August Wine Club

Aug 19, 2022

While soaking up the last official month of the summer season, we turn our focus to white wines. It’s interesting as sometimes I get the impression that some find white wine lesser than a red wine. However, I think it is quite the opposite, white wine is more delicate and allows for the nuances of flavor and aromatics to show themselves more. A white wine shows the naked grape if you will, letting all its subtle characteristics stand out with no place to hide. Here we have focused on single varietals that are stunners true to their origins both in terroir and climate.


P. & E. Mullins

2019 Georg Breuer, Rüdesheimer Berg Rottland Riesling trocken

Rheingau, Germany

This estate dates to 1880 and has been in the Breuer family since the beginning of the 20th century. Theresa Breuer became the 4th generation owner after her fathers unexpected passing in 2004. In honoring German traditions, 85% of what the estate makes still today is Riesling. Considered the “Queen of the grape varieties” Theresa has embodied showcasing this beautiful part of the German culture. Not only in the wine itself, but also in the way it is made. Beyond the hand harvesting and commitment to natural methods of viticulture, the estate is one of the first members of “Fair and Green” a certification that works beyond sustainability as it focuses on a holistic approach to the entire practice, not only is it environmental sound, but it also focuses on fair labor practices. All these techniques and respect for the wine, the Earth, the people involved comes through in this beautiful wine, it is vibrant in the glass, a clear golden banana yellow. The aromas are one I’ve been looking to share with you, the smell of opening a fresh can of tennis balls. There’s a bit of the classic Riesling nose, petroleum, and a hint of green apple. The palate is tart and bright with a weighted mouthfeel that’s layered with pear, green apple jolly rancher and a clean acidic finish.

2020 Neumeister Straden Sauvignon Blanc

Vulkanland Steiermark, Austria

Winegrower Christoph Neumeister is the third generation in his family taking over when he was just 25 years old. His hometown of Straden is in the Southeast corner of Vulkanland Steiermark, close to where Austria, Slovenia and Hungary meet. The vineyards are on steep hillsides with diverse terroir of volcanic soils, sandy loam, chalky limestone, and sandstone. The STK on the bottle stands for Steiermark, a small tight knit organization of only 12 wineries that together strive for preservation, biodiversity, and sustainability not only through farming but also through energy usage, resource management and labor practices. Albert, Christoph’s’ father began implementing organic practices in the 1990s. The steep inclines made for working the vineyards by hand and using gravity from harvest to bottling a natural answer. The gentle efforts continue from there with spontaneous fermentation, long maceration on lees and skin and aging in old barrels. In the glass this wine is golden with a slight amber hue, delicate with good clarity. The nose is fresh and bright with wild ginger, honey, and Citra hops. The palate is soft and rich which gives way to long tugging acidity with notes of green apples and citrus. Only 4,000 bottles produced.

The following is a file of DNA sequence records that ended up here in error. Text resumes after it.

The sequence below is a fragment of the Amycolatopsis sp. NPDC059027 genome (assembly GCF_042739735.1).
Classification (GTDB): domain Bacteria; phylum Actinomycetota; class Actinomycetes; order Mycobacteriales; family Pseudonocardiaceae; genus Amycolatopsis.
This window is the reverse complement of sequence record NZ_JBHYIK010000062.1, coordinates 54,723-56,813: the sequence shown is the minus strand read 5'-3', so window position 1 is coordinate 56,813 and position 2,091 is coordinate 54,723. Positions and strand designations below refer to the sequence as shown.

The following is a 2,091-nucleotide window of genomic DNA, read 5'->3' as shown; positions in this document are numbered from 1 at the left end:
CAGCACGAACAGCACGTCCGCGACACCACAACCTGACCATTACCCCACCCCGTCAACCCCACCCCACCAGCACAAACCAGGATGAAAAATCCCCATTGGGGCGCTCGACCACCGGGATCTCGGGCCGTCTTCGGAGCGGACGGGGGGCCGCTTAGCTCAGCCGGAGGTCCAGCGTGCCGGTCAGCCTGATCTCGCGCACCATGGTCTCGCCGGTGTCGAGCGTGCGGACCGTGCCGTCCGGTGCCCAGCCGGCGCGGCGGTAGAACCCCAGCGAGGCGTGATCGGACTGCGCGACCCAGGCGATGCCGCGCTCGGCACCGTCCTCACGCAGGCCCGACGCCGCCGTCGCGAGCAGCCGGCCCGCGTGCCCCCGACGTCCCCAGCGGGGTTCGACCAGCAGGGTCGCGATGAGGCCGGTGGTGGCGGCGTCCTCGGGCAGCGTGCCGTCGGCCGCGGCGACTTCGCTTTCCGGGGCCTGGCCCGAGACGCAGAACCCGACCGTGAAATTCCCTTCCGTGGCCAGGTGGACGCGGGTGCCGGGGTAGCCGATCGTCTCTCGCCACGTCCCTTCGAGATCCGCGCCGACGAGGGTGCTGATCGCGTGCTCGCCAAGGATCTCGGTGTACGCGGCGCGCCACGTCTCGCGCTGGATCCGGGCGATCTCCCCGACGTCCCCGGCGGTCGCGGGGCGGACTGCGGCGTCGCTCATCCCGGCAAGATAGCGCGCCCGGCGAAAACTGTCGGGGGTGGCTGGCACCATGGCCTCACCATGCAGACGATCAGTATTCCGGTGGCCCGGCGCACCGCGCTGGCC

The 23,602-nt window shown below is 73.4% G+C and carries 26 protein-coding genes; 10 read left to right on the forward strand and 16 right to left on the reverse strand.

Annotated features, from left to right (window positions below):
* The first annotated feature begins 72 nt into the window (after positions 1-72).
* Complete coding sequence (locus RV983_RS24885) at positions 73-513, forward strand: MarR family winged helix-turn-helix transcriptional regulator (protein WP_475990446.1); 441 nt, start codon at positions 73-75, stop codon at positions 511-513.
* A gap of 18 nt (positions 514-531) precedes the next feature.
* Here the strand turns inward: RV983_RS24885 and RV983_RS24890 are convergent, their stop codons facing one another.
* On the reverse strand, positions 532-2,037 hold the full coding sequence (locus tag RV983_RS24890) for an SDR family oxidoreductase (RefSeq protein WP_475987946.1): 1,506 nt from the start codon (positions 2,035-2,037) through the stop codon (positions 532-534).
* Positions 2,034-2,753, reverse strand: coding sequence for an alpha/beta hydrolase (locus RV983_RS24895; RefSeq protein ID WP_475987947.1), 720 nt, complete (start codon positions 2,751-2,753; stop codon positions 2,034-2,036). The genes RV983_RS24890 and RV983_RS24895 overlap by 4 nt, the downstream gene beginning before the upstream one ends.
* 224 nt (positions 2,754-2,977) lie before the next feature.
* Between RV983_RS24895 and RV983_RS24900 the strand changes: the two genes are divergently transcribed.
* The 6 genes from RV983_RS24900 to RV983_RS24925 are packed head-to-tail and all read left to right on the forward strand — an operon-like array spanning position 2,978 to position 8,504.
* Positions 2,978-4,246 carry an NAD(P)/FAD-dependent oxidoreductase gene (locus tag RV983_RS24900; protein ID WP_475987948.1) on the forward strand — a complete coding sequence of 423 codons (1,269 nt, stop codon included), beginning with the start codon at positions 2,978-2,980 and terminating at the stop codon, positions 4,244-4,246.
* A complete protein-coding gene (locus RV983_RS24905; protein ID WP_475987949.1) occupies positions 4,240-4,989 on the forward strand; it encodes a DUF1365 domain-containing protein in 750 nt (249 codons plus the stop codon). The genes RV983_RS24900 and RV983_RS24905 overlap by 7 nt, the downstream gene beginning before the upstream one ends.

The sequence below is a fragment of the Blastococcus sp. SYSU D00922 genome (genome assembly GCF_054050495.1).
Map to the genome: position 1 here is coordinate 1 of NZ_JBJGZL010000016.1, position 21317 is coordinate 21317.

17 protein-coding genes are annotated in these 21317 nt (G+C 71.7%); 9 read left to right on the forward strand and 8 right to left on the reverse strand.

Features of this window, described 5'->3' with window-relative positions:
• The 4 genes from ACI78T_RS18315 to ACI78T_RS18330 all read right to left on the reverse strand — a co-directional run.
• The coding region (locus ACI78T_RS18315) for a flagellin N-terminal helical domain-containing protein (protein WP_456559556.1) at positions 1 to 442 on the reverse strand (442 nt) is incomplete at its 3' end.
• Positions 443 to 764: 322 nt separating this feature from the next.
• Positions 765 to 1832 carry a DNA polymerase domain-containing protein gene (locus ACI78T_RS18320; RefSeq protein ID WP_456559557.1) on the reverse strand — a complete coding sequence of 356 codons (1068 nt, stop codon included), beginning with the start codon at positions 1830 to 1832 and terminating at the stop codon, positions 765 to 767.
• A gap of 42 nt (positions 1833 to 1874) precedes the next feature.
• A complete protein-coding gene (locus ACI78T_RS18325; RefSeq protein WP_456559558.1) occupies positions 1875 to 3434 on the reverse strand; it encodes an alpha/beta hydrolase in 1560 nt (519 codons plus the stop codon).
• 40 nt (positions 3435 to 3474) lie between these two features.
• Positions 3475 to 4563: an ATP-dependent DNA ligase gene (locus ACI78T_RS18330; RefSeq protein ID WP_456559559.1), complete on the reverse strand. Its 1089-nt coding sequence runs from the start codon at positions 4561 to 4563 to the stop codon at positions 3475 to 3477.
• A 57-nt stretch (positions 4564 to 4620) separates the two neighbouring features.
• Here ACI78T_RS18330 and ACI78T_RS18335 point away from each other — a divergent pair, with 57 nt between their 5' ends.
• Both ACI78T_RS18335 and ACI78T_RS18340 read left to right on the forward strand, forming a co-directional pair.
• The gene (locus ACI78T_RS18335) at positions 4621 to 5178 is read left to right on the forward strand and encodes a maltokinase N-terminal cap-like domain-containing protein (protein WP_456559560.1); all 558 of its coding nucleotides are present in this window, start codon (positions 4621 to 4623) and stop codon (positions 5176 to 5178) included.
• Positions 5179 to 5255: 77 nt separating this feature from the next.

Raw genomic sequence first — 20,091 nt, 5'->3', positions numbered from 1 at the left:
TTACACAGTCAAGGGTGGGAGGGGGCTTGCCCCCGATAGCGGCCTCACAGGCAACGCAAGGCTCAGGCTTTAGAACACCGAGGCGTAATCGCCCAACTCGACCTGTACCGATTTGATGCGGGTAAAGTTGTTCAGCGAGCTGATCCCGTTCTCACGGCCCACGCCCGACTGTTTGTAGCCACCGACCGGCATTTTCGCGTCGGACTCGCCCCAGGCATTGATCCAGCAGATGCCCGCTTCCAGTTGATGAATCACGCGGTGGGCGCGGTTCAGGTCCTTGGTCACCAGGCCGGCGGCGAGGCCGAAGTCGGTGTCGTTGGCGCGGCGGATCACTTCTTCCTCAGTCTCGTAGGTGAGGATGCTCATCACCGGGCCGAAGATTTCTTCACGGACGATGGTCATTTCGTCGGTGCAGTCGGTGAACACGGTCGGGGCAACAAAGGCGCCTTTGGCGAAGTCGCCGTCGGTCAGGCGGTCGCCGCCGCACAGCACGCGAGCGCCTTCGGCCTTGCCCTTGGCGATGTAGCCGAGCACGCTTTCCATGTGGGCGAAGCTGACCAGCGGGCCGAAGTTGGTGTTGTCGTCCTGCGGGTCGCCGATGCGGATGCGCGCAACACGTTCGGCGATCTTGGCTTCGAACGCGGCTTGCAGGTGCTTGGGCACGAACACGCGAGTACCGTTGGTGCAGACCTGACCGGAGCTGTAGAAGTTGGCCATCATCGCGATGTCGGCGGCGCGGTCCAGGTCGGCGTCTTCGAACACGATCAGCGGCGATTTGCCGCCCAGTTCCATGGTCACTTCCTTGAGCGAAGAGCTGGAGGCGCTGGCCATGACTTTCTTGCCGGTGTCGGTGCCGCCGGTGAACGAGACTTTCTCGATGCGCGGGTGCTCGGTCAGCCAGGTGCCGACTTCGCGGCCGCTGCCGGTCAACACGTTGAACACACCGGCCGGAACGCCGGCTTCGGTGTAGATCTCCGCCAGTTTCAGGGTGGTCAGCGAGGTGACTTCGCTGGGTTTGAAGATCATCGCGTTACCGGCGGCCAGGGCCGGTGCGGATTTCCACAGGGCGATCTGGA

2020 Chateau Les Mesclances “Romane”

Provence, France

When Etienne Portalis of the legendary Chateau Pradeaux in Bandol makes a wine recommendation, you know it is one to follow. So grateful it brought us here, to Arnaud de Villeneuve Bargemons’ estate, Chateau Les Mesclances. It has been in his family since the late 1700s. In the commune of La Crau lies this picturesque Mediterranean vineyard that gently slope up to the Chateau, just a little over a mile from the sea, tucked between two streams surrounded by forests. All organically farmed, most of the vineyard in dedicated to rosé but the whites and red that come out of every vintage are quite noteworthy and limited in production. This Provençale white is 100% Rolle (also known as Vermentino). The terroir is Quartz-rich Permian blue schists which sounds as elegant as it is. The wine is fermented with indigenous yeasts in stainless steel. In the glass we can see a little weight to the with a nice clarity and subdued brightness. There are pronounced aromatics of mineral and stone that give way to rounder fruit notes of strawberries, orange peel and dried herbs de Provence. The wine is silky and glides on the tongue with mouthwatering acidity and salinity. There are notes of white pepper, cherry pit and orange and cream on the long finish. An awesome wine to pair with seafood.